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In Old Rotherhithe

June 19, 2023
by the gentle author

Let me show you this 18th century graffiti on St Paul’s Cathedral…join my walk through the City of London. There are only two left this summer – Sunday 2nd July and Sunday 6th August at 2pm

Enjoy a storytelling ramble across the Square Mile, from the steps of St Paul’s through the narrow alleys and lanes to the foot of old London Bridge, in search of the wonders and the wickedness of the City of London.

Click here to book your tickets

St Mary Rotherhithe Free School founded 1613

To be candid, there is not a lot left of old Rotherhithe – yet what remains is still powerfully evocative of the centuries of thriving maritime industry that once defined the identity of this place. Most visitors today arrive by train – as I did – through the Brunel tunnel built between 1825 and 1843, constructed when the growth of the docks brought thousands of tall ships to the Thames and the traffic made river crossing by water almost impossible.

Just fifty yards from Rotherhithe Station is a narrow door through which you can descend into the 1825 shaft via a makeshift staircase. You find yourself inside a huge round cavern, smoke-blackened as if the former lair of a fiery dragon. Incredibly, Marc Brunel built this cylinder of brick at ground level – fifty feet high and twenty-five feet in diameter – and waited while it sank into the damp earth, digging out the mud from the core as it descended, to create the shaft which then became the access point for excavating the tunnel beneath the river.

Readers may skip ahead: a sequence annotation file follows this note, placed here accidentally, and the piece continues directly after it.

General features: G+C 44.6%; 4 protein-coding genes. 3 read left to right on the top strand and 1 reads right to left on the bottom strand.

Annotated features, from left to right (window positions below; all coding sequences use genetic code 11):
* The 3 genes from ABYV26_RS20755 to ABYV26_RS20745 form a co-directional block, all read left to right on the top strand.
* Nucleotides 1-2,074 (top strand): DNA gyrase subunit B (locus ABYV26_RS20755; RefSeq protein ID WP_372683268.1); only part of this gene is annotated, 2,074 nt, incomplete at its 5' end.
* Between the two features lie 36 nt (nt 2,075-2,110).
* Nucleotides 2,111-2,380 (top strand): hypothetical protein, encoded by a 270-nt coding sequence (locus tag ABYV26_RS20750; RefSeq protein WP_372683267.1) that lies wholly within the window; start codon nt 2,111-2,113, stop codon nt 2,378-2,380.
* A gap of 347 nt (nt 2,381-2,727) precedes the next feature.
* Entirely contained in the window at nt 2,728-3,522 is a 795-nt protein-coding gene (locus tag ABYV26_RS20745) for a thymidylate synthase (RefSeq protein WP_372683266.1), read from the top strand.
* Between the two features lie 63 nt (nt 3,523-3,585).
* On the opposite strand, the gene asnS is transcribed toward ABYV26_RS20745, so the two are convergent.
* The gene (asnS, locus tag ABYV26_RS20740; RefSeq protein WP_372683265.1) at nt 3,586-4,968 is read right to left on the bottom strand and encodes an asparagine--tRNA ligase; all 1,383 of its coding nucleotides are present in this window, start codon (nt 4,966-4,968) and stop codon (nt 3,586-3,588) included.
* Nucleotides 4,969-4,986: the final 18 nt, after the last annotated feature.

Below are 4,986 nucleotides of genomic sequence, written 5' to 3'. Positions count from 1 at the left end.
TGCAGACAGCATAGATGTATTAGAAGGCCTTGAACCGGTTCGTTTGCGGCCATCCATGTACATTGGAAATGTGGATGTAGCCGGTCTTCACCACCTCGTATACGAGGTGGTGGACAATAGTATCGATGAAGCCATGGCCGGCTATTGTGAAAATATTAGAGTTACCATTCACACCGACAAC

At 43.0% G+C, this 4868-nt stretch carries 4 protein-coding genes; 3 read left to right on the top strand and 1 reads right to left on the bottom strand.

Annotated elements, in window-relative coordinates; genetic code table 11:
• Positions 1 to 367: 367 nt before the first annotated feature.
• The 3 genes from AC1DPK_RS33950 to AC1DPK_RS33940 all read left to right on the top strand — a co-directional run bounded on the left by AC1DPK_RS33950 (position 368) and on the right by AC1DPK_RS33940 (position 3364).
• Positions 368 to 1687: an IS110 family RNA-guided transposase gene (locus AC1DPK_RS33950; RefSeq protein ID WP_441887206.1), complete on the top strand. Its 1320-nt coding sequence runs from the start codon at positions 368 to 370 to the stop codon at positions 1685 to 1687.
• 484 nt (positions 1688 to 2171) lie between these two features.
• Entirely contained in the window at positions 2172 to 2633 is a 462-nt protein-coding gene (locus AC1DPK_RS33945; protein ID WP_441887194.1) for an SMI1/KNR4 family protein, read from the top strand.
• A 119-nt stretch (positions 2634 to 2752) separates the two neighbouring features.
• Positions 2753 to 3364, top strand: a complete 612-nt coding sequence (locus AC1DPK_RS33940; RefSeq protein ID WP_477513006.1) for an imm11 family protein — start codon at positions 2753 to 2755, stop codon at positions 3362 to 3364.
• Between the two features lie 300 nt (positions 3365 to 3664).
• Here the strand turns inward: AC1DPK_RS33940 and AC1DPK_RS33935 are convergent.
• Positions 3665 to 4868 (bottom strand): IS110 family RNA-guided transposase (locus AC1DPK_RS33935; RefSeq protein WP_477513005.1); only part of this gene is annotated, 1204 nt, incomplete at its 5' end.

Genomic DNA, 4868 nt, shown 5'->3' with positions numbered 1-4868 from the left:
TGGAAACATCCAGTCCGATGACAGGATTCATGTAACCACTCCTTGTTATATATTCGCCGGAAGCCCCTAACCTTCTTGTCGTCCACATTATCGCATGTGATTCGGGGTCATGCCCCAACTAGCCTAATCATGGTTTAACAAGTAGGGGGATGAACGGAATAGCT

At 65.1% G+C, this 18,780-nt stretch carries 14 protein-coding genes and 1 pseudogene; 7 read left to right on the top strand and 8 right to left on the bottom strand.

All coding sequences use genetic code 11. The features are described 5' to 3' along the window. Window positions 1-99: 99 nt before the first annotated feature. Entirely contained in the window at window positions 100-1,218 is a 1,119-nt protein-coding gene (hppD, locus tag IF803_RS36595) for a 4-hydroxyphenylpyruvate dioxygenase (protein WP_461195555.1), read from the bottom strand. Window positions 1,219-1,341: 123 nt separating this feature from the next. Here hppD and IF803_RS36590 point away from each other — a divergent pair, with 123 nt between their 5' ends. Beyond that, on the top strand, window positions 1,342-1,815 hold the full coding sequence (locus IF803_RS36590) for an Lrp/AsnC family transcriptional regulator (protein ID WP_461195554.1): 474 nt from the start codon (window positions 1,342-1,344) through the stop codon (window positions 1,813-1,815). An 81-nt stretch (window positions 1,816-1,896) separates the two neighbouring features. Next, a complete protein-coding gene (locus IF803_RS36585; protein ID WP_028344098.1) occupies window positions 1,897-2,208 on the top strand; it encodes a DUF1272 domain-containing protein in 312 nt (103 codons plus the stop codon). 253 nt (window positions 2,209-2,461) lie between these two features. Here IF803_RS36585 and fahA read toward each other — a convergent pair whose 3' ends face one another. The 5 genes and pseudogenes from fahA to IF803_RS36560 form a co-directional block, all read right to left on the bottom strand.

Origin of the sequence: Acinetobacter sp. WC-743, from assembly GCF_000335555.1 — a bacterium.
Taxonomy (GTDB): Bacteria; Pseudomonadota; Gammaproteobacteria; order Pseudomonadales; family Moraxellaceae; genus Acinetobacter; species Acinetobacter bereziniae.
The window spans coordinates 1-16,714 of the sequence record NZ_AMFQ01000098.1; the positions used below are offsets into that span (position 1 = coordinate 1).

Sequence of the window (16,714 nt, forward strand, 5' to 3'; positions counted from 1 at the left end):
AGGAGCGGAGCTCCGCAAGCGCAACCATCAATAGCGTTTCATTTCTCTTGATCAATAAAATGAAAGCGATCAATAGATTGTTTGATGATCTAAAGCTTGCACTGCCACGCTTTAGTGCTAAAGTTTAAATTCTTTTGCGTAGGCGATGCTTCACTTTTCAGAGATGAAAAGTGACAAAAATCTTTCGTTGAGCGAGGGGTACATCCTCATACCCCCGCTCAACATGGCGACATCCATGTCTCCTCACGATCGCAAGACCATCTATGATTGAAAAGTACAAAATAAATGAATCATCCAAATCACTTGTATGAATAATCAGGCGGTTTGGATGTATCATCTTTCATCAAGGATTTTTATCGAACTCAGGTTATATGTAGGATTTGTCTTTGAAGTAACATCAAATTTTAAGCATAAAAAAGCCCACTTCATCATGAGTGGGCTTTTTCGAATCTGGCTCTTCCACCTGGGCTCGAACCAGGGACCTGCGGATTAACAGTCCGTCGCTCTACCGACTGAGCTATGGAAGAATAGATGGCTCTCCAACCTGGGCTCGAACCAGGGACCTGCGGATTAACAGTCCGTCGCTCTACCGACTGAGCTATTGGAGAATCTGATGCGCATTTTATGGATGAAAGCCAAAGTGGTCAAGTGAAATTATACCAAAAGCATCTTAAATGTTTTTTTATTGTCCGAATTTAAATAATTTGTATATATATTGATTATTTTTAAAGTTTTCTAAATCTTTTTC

It was the world’s first underwater tunnel. At a moment of optimism in 1826, a banquet for a thousand investors was held at the bottom of the shaft and then, at a moment of cataclysm in 1828, the Thames surged up from beneath filling it with water – and Marc’s twenty-two-year-old son Isambard was fished out, unconscious, from the swirling torrent. Envisaging this diabolic calamity, I was happy to leave the subterranean depths of the Brunels’ fierce imaginative ambition – still murky with soot from the steam trains that once ran through – and return to the sunlight of the riverside.